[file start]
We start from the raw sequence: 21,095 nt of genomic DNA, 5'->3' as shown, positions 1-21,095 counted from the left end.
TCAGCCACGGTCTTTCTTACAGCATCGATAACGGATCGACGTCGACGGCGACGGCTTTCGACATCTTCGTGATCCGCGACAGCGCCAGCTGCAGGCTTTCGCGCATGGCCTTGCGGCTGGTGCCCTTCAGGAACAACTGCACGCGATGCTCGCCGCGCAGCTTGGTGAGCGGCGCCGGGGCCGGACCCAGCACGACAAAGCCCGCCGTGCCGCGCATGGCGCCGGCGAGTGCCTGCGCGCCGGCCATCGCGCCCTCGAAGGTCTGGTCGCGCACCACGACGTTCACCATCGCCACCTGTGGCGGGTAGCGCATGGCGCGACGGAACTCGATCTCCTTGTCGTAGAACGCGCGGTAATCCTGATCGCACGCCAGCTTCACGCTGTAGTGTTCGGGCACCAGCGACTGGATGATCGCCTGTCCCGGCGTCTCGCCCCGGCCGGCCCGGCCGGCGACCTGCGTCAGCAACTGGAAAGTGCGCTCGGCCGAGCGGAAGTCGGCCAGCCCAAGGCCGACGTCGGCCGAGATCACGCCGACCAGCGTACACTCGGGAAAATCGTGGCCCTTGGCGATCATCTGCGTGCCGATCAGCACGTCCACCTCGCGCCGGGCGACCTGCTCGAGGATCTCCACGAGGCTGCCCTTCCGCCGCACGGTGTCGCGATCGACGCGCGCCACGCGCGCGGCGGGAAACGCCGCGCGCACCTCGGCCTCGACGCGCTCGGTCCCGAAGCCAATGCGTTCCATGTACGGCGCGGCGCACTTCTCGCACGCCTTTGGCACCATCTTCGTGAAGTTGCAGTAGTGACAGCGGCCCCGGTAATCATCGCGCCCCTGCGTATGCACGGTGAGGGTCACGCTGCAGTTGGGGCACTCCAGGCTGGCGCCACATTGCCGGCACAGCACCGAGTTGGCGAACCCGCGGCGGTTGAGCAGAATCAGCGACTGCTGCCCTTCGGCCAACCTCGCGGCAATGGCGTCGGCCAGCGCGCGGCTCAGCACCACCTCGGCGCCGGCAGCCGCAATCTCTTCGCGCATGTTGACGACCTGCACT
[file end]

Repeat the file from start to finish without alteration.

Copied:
We start from the raw sequence: 21,095 nt of genomic DNA, 5'->3' as shown, positions 1-21,095 counted from the left end.
TCAGCCACGGTCTTTCTTACAGCATCGATAACGGATCGACGTCGACGGCGACGGCTTTCGACATCTTCGTGATCCGCGACAGCGCCAGCTGCAGGCTTTCGCGCATGGCCTTGCGGCTGGTGCCCTTCAGGAACAACTGCACGCGATGCTCGCCGCGCAGCTTGGTGAGCGGCGCCGGGGCCGGACCCAGCACGACAAAGCCCGCCGTGCCGCGCATGGCGCCGGCGAGTGCCTGCGCGCCGGCCATCGCGCCCTCGAAGGTCTGGTCGCGCACCACGACGTTCACCATCGCCACCTGTGGCGGGTAGCGCATGGCGCGACGGAACTCGATCTCCTTGTCGTAGAACGCGCGGTAATCCTGATCGCACGCCAGCTTCACGCTGTAGTGTTCGGGCACCAGCGACTGGATGATCGCCTGTCCCGGCGTCTCGCCCCGGCCGGCCCGGCCGGCGACCTGCGTCAGCAACTGGAAAGTGCGCTCGGCCGAGCGGAAGTCGGCCAGCCCAAGGCCGACGTCGGCCGAGATCACGCCGACCAGCGTACACTCGGGAAAATCGTGGCCCTTGGCGATCATCTGCGTGCCGATCAGCACGTCCACCTCGCGCCGGGCGACCTGCTCGAGGATCTCCACGAGGCTGCCCTTCCGCCGCACGGTGTCGCGATCGACGCGCGCCACGCGCGCGGCGGGAAACGCCGCGCGCACCTCGGCCTCGACGCGCTCGGTCCCGAAGCCAATGCGTTCCATGTACGGCGCGGCGCACTTCTCGCACGCCTTTGGCACCATCTTCGTGAAGTTGCAGTAGTGACAGCGGCCCCGGTAATCATCGCGCCCCTGCGTATGCACGGTGAGGGTCACGCTGCAGTTGGGGCACTCCAGGCTGGCGCCACATTGCCGGCACAGCACCGAGTTGGCGAACCCGCGGCGGTTGAGCAGAATCAGCGACTGCTGCCCTTCGGCCAACCTCGCGGCAATGGCGTCGGCCAGCGCGCGGCTCAGCACCACCTCGGCGCCGGCAGCCGCAATCTCTTCGCGCATGTTGACGACCTGCACT